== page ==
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A man uses an E-cigarette in this illustration picture taken in Paris, March 5, 2013. (© Christian Hartmann / Reuters/REUTERS)
A man uses an E-cigarette in this illustration picture taken in Paris, March 5, 2013. (© Christian Hartmann / Reuters/REUTERS)

Heart and Stroke Foundation wants federal regulation on e-cigarettes Add to ...

The Heart and Stroke Foundation wants the federal government to regulate the burgeoning electronic cigarette market to restrict access to minors, prohibit advertising and ban them from public places.

The Globe and Mail has learned the foundation will announce on Thursday a series of recommendations and call for the federal government to invest in research to determine whether e-cigarettes have any long-term safety risks and if the devices can help existing smokers reduce or quit. The organization is the latest health group to call for regulation of e-cigarettes, including the World Health Organization, the American Heart Association and the Canadian Non-Smokers’ Rights Association.

“We urgently need for governments to address this issue immediately,” said Manuel Arango, the Heart and Stroke Foundation’s director of health policy.

Regulations are needed to ensure that young people do not use e-cigarettes as a “gateway” to regular cigarettes, the Heart and Stroke Foundation said. The foundation has recommended that e-cigarettes be available by prescription only at first.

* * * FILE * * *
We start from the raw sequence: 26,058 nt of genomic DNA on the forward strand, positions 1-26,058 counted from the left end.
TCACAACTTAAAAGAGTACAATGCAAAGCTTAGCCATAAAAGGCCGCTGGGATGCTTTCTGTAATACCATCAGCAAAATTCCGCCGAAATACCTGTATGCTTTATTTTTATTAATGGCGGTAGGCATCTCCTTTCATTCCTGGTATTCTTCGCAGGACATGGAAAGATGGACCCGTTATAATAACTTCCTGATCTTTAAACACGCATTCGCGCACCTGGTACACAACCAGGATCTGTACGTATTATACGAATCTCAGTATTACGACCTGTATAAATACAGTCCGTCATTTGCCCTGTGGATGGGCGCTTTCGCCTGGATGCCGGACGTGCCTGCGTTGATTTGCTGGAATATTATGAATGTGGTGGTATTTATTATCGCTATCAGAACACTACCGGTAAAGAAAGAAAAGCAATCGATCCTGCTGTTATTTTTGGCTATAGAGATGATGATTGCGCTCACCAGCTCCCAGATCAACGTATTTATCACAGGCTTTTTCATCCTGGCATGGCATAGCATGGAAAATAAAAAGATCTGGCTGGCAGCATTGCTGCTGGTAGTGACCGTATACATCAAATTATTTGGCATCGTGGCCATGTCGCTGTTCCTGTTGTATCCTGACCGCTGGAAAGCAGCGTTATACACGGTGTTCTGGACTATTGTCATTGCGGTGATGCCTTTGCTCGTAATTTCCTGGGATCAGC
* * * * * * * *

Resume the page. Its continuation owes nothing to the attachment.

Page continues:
Earlier this week, federal Health Minister Rona Ambrose said she will ask the Parliamentary health committee to examine the potential risks and benefits of e-cigarettes and seek opinions from stakeholders. It is the first time Ottawa has made a move on e-cigarettes since it issued a warning about them in 2009, and it comes amid growing criticism of the government’s silence on the issue.

“I think the federal government is under some pressure,” said Melodie Tilson, policy director of the Non-Smokers’ Rights Association.

It is still unclear what, if anything, will come of the minister’s decision to refer the matter to a Parliamentary committee, Ms. Tilson said.

“A lot will depend on the timing and the scope that they give the health committee [and] what they do with any report,” she said. “I’m hoping this isn’t just an excuse for further delay in action.”

Several other countries, including the United States, have already passed e-cigarette regulations or are moving forward with them.

In Canada, e-cigarettes with nicotine are not approved for sale, which means it is illegal to sell or advertise them. But there is very little enforcement in this area, and it is easy to buy e-cigarettes with nicotine from retail stores or online, said Rob Cunningham, senior policy analyst with the Canadian Cancer Society.

This week, Ms. Ambrose also said the federal government will close a loophole that has allowed candy- and fruit-flavoured cigarillos, or mini-cigars, to remain on the market despite a law designed to block them.

The move falls well short of what is actually needed, tobacco control experts say. That’s because the proposed regulations apply only to cigarillos, meaning that candy- and fruit-flavoured tobacco for water pipes, chewing tobacco and other products that are popular among youth will still be available. The regulations will also exempt menthol, which is a major oversight because it is popular among both youth and adults, Ms. Tilson said.

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